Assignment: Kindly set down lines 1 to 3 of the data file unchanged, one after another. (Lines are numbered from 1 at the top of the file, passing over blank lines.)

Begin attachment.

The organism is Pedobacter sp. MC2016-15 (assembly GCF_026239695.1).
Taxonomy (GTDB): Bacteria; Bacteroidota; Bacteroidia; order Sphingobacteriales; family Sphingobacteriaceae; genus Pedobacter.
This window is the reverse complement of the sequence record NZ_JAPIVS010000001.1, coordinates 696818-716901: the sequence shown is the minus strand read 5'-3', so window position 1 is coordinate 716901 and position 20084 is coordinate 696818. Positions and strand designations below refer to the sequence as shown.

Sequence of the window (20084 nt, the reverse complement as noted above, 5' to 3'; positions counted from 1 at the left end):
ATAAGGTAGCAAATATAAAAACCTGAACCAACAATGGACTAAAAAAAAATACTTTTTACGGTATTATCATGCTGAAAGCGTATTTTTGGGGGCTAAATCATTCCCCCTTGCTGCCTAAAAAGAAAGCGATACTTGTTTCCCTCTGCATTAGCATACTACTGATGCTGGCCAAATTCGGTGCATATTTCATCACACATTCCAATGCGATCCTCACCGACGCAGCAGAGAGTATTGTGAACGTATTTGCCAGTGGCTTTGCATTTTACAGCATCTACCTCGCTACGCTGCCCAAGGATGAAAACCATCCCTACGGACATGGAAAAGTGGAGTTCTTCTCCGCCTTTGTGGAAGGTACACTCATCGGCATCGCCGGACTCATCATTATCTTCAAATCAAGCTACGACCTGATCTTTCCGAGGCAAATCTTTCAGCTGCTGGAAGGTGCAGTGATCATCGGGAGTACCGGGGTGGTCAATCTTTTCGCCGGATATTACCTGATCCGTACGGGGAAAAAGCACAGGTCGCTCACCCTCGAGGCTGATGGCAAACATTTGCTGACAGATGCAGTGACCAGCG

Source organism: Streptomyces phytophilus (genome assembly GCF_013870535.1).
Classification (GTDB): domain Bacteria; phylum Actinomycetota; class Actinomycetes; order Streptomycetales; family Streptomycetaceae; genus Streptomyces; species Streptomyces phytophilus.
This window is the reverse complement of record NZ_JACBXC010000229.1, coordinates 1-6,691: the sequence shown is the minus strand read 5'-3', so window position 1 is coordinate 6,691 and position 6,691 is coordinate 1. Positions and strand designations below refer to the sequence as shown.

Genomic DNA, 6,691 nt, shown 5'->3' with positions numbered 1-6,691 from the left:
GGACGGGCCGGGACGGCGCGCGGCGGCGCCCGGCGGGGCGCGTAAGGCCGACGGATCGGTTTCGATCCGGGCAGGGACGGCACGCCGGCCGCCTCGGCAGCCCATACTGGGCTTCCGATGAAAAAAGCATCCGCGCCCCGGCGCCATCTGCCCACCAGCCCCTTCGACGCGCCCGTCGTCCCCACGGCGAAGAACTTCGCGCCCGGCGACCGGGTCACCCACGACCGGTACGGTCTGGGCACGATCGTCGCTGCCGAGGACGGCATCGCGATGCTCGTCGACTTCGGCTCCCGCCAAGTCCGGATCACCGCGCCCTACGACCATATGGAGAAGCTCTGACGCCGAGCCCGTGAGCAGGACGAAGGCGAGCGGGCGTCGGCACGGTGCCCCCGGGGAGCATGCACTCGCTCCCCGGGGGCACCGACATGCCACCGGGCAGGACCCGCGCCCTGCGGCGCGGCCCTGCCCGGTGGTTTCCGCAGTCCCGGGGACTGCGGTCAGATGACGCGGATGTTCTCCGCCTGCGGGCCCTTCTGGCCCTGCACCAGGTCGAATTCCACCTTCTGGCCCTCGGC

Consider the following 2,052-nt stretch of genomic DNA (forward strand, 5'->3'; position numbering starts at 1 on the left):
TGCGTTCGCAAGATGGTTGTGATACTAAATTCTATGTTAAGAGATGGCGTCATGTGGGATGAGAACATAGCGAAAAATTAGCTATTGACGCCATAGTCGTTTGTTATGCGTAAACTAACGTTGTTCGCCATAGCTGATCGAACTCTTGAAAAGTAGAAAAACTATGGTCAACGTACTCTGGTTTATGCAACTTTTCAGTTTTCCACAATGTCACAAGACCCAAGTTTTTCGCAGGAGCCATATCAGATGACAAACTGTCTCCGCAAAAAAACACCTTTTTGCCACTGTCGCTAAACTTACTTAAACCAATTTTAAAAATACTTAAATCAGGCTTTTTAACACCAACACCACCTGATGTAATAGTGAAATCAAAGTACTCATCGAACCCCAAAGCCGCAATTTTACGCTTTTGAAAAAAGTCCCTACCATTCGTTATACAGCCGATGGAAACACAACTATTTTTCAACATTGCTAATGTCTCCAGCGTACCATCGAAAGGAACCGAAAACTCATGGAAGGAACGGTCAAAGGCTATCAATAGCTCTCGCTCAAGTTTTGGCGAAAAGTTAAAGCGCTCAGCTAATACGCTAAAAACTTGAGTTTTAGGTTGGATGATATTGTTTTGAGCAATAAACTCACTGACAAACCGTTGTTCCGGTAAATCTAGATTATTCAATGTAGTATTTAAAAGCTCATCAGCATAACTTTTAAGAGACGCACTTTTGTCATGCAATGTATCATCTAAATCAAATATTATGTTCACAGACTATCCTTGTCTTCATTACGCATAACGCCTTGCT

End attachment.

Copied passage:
The organism is Pedobacter sp. MC2016-15 (assembly GCF_026239695.1).
Taxonomy (GTDB): Bacteria; Bacteroidota; Bacteroidia; order Sphingobacteriales; family Sphingobacteriaceae; genus Pedobacter.
This window is the reverse complement of the sequence record NZ_JAPIVS010000001.1, coordinates 696818-716901: the sequence shown is the minus strand read 5'-3', so window position 1 is coordinate 716901 and position 20084 is coordinate 696818. Positions and strand designations below refer to the sequence as shown.